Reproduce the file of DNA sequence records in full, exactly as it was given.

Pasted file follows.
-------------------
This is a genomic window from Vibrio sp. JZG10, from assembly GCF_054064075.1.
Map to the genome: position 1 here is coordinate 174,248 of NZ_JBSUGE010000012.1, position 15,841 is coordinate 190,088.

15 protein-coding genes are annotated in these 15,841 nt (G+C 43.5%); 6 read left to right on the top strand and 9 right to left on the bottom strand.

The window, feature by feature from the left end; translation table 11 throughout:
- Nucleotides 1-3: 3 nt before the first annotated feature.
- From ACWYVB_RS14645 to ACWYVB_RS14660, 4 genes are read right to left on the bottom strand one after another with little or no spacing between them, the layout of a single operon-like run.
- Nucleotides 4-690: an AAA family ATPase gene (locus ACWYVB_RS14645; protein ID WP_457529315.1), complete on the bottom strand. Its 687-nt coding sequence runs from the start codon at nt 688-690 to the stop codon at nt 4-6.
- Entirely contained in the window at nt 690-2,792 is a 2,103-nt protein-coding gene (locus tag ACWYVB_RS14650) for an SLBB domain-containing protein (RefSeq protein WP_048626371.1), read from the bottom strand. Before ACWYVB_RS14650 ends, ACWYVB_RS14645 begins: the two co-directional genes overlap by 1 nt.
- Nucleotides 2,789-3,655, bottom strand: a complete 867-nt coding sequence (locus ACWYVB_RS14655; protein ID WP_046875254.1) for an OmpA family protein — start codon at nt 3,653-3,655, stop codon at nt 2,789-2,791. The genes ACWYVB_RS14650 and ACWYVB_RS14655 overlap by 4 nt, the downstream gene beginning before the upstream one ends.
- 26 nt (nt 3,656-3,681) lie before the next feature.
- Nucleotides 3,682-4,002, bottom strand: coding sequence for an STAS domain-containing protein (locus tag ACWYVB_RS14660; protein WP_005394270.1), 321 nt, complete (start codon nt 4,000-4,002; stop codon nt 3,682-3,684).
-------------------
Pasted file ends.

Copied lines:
This is a genomic window from Vibrio sp. JZG10, from assembly GCF_054064075.1.
Map to the genome: position 1 here is coordinate 174,248 of NZ_JBSUGE010000012.1, position 15,841 is coordinate 190,088.

15 protein-coding genes are annotated in these 15,841 nt (G+C 43.5%); 6 read left to right on the top strand and 9 right to left on the bottom strand.

The window, feature by feature from the left end; translation table 11 throughout:
- Nucleotides 1-3: 3 nt before the first annotated feature.
- From ACWYVB_RS14645 to ACWYVB_RS14660, 4 genes are read right to left on the bottom strand one after another with little or no spacing between them, the layout of a single operon-like run.
- Nucleotides 4-690: an AAA family ATPase gene (locus ACWYVB_RS14645; protein ID WP_457529315.1), complete on the bottom strand. Its 687-nt coding sequence runs from the start codon at nt 688-690 to the stop codon at nt 4-6.
- Entirely contained in the window at nt 690-2,792 is a 2,103-nt protein-coding gene (locus tag ACWYVB_RS14650) for an SLBB domain-containing protein (RefSeq protein WP_048626371.1), read from the bottom strand. Before ACWYVB_RS14650 ends, ACWYVB_RS14645 begins: the two co-directional genes overlap by 1 nt.
- Nucleotides 2,789-3,655, bottom strand: a complete 867-nt coding sequence (locus ACWYVB_RS14655; protein ID WP_046875254.1) for an OmpA family protein — start codon at nt 3,653-3,655, stop codon at nt 2,789-2,791. The genes ACWYVB_RS14650 and ACWYVB_RS14655 overlap by 4 nt, the downstream gene beginning before the upstream one ends.
- 26 nt (nt 3,656-3,681) lie before the next feature.
- Nucleotides 3,682-4,002, bottom strand: coding sequence for an STAS domain-containing protein (locus tag ACWYVB_RS14660; protein WP_005394270.1), 321 nt, complete (start codon nt 4,000-4,002; stop codon nt 3,682-3,684).